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Ten Ways to Increase Customer Loyalty

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Acquiring new customers is the "show biz" side of direct marketing: The budgets are much larger, and you get to be more creative and perhaps use a broader variety of media. There's this problem, though: It costs five times as much to find a new customer as it does to keep an existing one.

That's why smart organizations are focusing more of their resources on keeping and growing current customers. The key is to exceed customers' expectations. Here are 10 ways to accomplish that:

  1. Say thank you. You'll be surprised how much this matters. Say "thank you" to new customers within days (or if it's online, within hours) of receiving your first order. If it doesn't make sense to offer thanks for every order, make sure you do it at least once a year.

  2. Make it easy to be a customer. Remove some of the necessary barriers you set up for suspects and prospects (e.g., automated email and voice response, long login forms). Think about a dedicated phone line for repeat customers. Some companies have different Web sites for customers (easy re-order) than for prospects.

  3. Reward and recognize longevity. You can afford to give long-time customers discounts, special services and red carpet treatment. Don't think so? Do the math. In many cases, it's not even necessary to invest in a formal "loyalty" program. Recognition can go as far in exceeding customers' expectations as rewards. Stage and invite best customers to "inner circle" events, even if the customer has to pay for the trip. Example: For its Select Banking customers, Chase arranges for a weeklong golfing trip to Scotland. Even having a dedicated phone line for long-term customers can help them understand how much they're appreciated.

  4. Personalize and customize. Think about how good it feels when the waiter at your favorite restaurant greets you by name and knows exactly where you want to sit. You return again and again and always tip more than usual. The same thing works even with hardened enterprise IT buyers. Give them advice, counsel and content specific to their needs. Most direct marketers have the content and technology to deliver one-to-one experiences.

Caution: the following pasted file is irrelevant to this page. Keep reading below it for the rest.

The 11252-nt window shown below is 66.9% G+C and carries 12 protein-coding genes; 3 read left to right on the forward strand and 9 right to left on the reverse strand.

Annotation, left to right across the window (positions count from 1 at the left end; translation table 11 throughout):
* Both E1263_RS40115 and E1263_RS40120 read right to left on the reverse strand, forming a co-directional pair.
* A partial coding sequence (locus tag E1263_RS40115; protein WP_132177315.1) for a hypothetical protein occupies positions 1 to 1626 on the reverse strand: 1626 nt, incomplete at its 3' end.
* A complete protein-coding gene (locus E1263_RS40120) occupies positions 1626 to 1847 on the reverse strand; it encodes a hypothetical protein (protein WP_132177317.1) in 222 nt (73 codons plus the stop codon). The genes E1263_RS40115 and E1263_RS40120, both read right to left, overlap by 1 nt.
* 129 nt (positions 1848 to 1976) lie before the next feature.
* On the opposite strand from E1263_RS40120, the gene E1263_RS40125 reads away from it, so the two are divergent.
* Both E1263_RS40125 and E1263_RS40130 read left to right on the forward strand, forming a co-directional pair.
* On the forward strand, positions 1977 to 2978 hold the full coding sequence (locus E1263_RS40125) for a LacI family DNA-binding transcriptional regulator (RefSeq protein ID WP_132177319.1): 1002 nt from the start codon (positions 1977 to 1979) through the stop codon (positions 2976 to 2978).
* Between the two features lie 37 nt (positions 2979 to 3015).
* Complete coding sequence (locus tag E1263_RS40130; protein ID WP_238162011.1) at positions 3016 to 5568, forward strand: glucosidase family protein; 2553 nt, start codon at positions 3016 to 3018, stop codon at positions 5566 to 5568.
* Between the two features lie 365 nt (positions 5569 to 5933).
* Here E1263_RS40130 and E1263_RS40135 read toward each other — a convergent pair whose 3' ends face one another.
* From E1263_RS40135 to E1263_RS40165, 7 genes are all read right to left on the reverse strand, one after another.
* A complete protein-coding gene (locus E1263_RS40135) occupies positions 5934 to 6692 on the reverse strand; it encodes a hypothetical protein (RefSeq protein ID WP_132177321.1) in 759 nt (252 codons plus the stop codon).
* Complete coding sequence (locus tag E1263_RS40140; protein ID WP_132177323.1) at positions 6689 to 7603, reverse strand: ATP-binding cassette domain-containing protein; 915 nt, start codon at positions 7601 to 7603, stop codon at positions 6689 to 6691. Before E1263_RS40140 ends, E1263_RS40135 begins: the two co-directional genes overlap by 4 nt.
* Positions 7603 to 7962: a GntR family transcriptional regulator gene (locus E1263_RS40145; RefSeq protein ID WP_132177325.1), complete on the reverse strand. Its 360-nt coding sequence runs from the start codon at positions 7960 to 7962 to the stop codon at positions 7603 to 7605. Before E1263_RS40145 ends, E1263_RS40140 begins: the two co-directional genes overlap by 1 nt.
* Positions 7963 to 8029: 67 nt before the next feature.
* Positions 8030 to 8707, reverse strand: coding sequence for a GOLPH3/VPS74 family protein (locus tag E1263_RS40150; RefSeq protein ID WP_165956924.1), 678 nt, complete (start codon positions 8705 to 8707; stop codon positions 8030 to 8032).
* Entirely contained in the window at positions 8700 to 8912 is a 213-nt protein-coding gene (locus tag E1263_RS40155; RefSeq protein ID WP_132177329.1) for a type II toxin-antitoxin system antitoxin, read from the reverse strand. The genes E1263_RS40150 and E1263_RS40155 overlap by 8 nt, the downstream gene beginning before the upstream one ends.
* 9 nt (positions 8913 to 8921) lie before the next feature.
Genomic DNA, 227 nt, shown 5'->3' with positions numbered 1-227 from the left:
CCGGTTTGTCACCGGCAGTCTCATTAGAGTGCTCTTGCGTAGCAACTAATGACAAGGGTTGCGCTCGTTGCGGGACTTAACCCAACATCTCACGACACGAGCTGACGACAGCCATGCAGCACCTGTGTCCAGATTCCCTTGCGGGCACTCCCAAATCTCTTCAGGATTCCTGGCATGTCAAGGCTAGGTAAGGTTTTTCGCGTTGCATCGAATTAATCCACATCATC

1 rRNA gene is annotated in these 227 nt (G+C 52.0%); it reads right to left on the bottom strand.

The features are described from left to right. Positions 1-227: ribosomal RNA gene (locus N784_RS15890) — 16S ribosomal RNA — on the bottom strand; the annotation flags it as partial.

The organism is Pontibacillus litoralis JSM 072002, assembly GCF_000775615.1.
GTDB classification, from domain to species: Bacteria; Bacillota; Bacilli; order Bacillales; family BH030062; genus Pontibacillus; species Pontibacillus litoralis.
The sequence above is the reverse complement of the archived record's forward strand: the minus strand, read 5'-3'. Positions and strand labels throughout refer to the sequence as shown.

5. Ask them what they want. Most people want their opinions heard. And they'll like being asked for their point of view. The act of surveying your customers communicates the meta-message that you care what they think and what they want. When you report the results of the survey back to them, that's a double confirmation of your concern. While you don't want to do format surveys too often, you can get feedback after particular transactions, which can inform your more expensive customer acquisition efforts.

  6. Divide and conquer. Score your customers as you would prospects and leads. You can do this in many ways—everything from the old standard RFM (recency, frequency, monetary value) to share-of-wallet. Once your customer files are scored, break customers up into distinct groups and build mini-marketing plans based on the segments' unique needs, previous behaviors, established predispositions and potential to grow. Be sure to establish control groups within each segment so you can see the incremental value of your new marketing efforts.

  7. Market to the lifecycle stage. New customers have different needs and expectations from those you've had for years. What's even trickier is that new customers acquired today will probably have different needs from those of the new customers you acquired three, five or 10 years ago. Do the research (see reason #5) to understand and respond to these differences.

  8. Friends and family (and colleagues too). Happy customers will, for the most part, be more than happy to refer you to people like themselves. Identify "apostles" among your customers and empower them to crusade for your product or service.

  9. Turn customers into stakeholders. Build a customer panel or an advisory board, and invite customers to join. You'll be surprised by how many will join, share, refer and buy more as a result of their participation. If you listen and act on what they have to say, that not only builds their loyalty but also makes them more willing to reach out to prospects.

  10. Manage the relationship enterprise-wide. Make sure everyone knows how important the customer is, and develop foolproof communications that reflect the knowledge. You don't want to have one of your representatives thanking a customer one day, and then having the customer being treated like a prospect the next day.

It's de rigueur these days to complain about needy customers and clients. The only thing worse, though, is not having needy customers and clients. So refocus your energy, and budgets, on keeping the people who keep the lights on happy: a direct approach that works.


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Jay Bower (jbower@crossbowgroup.com) is president of the Crossbow Group (www.crossbowgroup.com), headquartered in Westport, Connecticut.

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  • by Mike Sun Aug 1, 2010 via web

    Excellent tips. It's a pity that there are so many business out there that make things such a pain for the customers. Like for instance, having a poor or instructed customer service, using untrained labor who don't respect the customer to name a few. I mean, how hard is it to train your employees to be courteous to your customers? Strangely many companies miss these simple pointers.

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